Bird Flu Kills Vietnamese Teenager - TV Report
The 15-year-old victim died last Saturday while on the way to a Hanoi hospital from the northern province of Thanh Hoa, a VTV news bulletin quoted health officials as saying without giving the name or gender of the deceased.
Laboratory tests in Vietnam have confirmed the patient had contracted the H5N1 virus, bringing to seven the number of human infections so far this year and the Southeast Asian country's fourth death from bird flu in 2007.
The teenager developed a fever and received preliminary treatment in Thanh Hoa province before being rushed to Hanoi.
The World Health Organisation (WHO) has not confirmed the latest infection from bird flu, which killed a 22-year-old pregnant woman from northern Vietnam on July 27.
The poultry virus has killed 46 of the 100 confirmed cases in Vietnam since late 2003, including the latest death.
Globally, the H5N1 virus has killed 192 people out of 319 known cases, according to a WHO tally. Hundreds of millions of birds have died or been slaughtered.
The H5N1 virus remains mainly a virus of birds, but experts fear it could mutate into a form easily transmitted from person to person and sweep the world, killing millions.
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07Aug07 17:38 GMT
Source RTRS Reuters News
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Rare Yangtze River Dolphin Probably Extinct - Study [HDMKHXP]
(Embargoed for release on Tuesday Aug 7 at 2301 GMT)
By Michael Kahn
LONDON - The long-threatened Yangtze River dolphin in China is probably extinct, according to an international team of researchers who said this would mark the first whale or dolphin to be wiped out due to human activity.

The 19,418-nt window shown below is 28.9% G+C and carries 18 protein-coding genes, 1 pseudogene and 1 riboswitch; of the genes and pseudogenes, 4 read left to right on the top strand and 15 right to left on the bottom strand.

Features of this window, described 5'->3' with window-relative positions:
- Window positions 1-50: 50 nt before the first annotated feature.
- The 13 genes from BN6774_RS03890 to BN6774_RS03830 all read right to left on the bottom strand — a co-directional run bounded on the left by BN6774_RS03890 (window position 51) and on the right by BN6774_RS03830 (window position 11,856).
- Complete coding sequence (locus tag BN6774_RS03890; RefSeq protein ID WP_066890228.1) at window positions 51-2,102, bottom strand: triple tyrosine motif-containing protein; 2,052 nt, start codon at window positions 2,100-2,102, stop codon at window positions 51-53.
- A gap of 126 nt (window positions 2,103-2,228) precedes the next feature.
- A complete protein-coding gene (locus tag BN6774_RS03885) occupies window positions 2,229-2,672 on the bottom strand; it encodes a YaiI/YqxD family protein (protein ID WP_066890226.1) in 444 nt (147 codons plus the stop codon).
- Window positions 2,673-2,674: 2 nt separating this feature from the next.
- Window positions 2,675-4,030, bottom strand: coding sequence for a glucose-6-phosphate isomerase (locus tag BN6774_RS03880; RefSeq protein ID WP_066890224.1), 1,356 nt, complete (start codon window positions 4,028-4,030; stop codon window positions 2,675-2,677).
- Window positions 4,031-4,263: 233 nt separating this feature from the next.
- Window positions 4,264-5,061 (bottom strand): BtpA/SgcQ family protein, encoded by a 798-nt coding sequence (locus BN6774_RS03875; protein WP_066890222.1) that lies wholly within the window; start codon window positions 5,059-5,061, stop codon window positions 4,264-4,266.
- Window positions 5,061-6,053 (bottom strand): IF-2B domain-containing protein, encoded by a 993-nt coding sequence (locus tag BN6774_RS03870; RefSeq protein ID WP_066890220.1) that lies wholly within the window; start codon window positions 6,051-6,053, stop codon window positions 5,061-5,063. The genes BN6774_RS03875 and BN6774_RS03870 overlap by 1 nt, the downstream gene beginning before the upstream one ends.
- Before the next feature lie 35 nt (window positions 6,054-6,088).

The freshwater dolphin, or baiji, was last spotted several years ago and an intensive six-week search in late 2006 failed to find any evidence that one of the rarest species on earth survives, said Samuel Turvey, a conservation biologist, at the Zoological Society of London, who took part in the search.
He said the dolphin's demise -- which resulted from overfishing, pollution and lack of intervention -- might serve as a cautionary tale and should spur governments and scientists to act to save other species verging on extinction.
"Ours is the first scientific study which didn't find any," he said in a telephone interview. "Even if there are a few left we can't find them and we can't do anything to stop their extinction."
The team, which published its findings in the Journal of the Royal Society Biology Letters on Wednesday, included researchers from the United States, Britain, Japan and China. The survey was also authorized by the Chinese government, Turvey said.
The last confirmed baiji sighting was 2002, although there have been a handful of unconfirmed sightings since then. The last baiji in captivity died in 2002, Turvey said.
During the six-week search, the team carried out both visual and acoustic surveys and used two boats to twice cover the dolphin's 1,669 kilometre range stretching from the city of Yichang just downstream from the Three Gorges dam to Shanghai.
The last such survey conducted from 1997 to 1999 turned up 13 of the mamma